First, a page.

- Research article
- Open Access
- Open Peer Review
The knowledge and use of population-based methods for caries detection
BMC Oral Health volume 18, Article number: 153 (2018)
Since the 1980s, a wide variety of methods have been proposed to measure dental caries in the population, demonstrating a lack of consensus regarding the procedure that should be used for this purpose. The current study investigated the methods that are known and used by public oral health researchers and professors as well as the reasons that lead to the choice of a particular method.
In the context of an interview, a questionnaire was administered to public oral health researchers and professors who used caries indices and worked in Salvador and Feira de Santana, Bahia, Brazil from 2005 to 2015. A quantitative and descriptive approach was applied that adopted the multiple correspondence analysis (MCA) technique to assess the associations among responses.
The decayed, missing, and filled index (DMF) was the only measurement known by all respondents, and although 45 of the 47 professors/researchers were dissatisfied with this index, only six had used other methods. This index was chosen because of its comparability and ease of application. The MCA revealed response associations among older, male participants who graduated from the Federal University of Bahia (UFBA) and who continued to use this index because of its comparability and because it is the index recommended by the World Health Organization (WHO) and the Brazilian Ministry of Health (MS). Another group was also observed that consisted of younger females who graduated from the State University of Feira de Santana (UEFS) or another university and who used the DMF because it is well-known, simple, and easy to apply.
The DMF index was the most known and used method. Many respondents demonstrated a desire for change and were critical of the DMF; however, they did not know of and had not used newer methods for measuring dental caries. Greater importance should be placed on the problem of dental caries assessment in the population.
The use of effective methods to assess caries in a population determines the quality of information obtained from epidemiological surveys, which in turn affects the diagnostic accuracy of this condition and is the basis for the planning, monitoring, and assessment of oral health prevention and disease control actions .
Several methods are used to measure dental caries in the population. The most widely used index is the decayed, missing, and filled (DMF) assessment described by Klein and Palmer in 1937 . However, this index was created before the decrease in the incidence of caries and the advances in cariology that have occurred over the past decades that emphasises the importance of early diagnosis and early treatment for initial caries lesions. For these reasons, the DMF does not include non-cavitated enamel caries lesions among its components .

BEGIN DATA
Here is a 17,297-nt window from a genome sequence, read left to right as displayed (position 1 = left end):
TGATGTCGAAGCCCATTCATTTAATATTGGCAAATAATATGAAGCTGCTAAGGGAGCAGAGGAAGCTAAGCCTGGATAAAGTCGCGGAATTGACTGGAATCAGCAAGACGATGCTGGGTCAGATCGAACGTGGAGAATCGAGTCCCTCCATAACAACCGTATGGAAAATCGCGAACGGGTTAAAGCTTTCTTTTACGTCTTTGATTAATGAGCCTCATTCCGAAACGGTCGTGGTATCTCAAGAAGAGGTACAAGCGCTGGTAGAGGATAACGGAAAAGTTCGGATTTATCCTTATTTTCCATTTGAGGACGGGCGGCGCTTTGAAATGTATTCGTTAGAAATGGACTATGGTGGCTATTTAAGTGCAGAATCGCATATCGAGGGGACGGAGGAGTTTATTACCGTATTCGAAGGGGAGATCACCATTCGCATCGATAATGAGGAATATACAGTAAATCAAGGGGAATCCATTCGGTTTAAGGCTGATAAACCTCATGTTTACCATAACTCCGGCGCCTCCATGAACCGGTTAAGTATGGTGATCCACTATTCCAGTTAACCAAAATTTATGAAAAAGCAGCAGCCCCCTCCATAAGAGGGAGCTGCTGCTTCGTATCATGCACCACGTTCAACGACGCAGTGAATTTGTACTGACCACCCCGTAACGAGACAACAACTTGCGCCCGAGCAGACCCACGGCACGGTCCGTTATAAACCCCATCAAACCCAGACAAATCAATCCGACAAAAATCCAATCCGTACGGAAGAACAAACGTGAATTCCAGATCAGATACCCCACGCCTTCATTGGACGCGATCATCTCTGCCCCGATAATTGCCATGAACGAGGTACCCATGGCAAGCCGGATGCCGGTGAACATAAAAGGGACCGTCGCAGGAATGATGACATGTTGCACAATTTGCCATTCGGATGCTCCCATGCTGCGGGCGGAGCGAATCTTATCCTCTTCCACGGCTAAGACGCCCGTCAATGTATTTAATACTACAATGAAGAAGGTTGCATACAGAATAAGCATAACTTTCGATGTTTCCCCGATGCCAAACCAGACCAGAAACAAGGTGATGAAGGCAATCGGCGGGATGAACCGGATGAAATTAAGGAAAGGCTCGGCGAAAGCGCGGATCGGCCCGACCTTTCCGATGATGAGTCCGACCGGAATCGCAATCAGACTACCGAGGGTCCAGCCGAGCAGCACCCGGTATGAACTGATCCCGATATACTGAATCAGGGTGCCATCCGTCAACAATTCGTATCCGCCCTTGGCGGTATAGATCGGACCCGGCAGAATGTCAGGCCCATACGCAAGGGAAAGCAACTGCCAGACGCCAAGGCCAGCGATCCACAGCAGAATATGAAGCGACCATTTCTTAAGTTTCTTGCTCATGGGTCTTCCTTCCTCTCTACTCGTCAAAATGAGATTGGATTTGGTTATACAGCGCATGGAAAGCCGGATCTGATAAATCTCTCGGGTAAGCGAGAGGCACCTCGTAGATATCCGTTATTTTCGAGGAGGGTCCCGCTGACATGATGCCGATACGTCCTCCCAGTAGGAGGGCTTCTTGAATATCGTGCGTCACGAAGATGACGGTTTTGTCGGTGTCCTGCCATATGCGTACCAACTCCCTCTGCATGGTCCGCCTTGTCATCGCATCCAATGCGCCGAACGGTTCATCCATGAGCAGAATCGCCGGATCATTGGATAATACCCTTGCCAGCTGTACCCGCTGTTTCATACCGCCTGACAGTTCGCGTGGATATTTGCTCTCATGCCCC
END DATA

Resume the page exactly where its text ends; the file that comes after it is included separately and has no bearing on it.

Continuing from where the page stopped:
The use of the DMF has been questioned because of its limitations . Since the 1980s, several authors have proposed different methods to assess caries lesions, such as the NYVAD System , the Significant Caries Index (SIC) , the Sound-Equivalent Teeth (T-Health) , the Filled and Sound Teeth (FS-T) , the Reversible Dental Caries Index (IRCD; Índice Reversível de Cárie Dental), the Caries Activity Index (IAC; Índice de Atividade de Cárie) , and many others [8,9,10]. Among the new methods used to assess caries in a population is the International Caries Detection and Assessment System (ICDAS)  and the Caries Assessment Spectrum and Treatment (CAST) , which have both been internationally validated by several studies [13,14,15].
The number of methods proposed in recent decades demonstrates that the diagnosis of caries in a population is an important topic and that no consensus exists among researchers with regard to the most appropriate method for making a diagnosis . As such, the current study aimed to identify the caries assessment systems that are known among public oral health researchers and professors, what methods they currently use, and the reasons behind their method of choice.
The present study employed an exploratory cross-sectional opinion poll with convenience sampling (Additional file 1). Through an interview, a semi-structured questionnaire was developed by the authors and administered to public oral health researchers and professors who used caries indices in Salvador and Feira de Santana, Bahia, Brazil, from 2005 to 2015.
The regions of Feira de Santana and Salvador were chosen for this study because they contain 43.8% of the dental schools in Bahia (14 of the 32 dental schools that existed in Bahia at the time of the interview) , and Salvador is among the 10 cities in Brazil with the most specialists registered in the Federal Council of Dentistry of Brazil .
Two search procedures were conducted to identify the study population: First, professors who teach public oral health at dental institutions in Salvador and Feira de Santana were identified; second, a search was performed using the PubMed, Lilacs, SciELO, and Google Scholar databases for researchers who had published articles describing their use of caries assessment methods during the stated period. Ultimately, 50 individuals met the study’s eligibility criteria.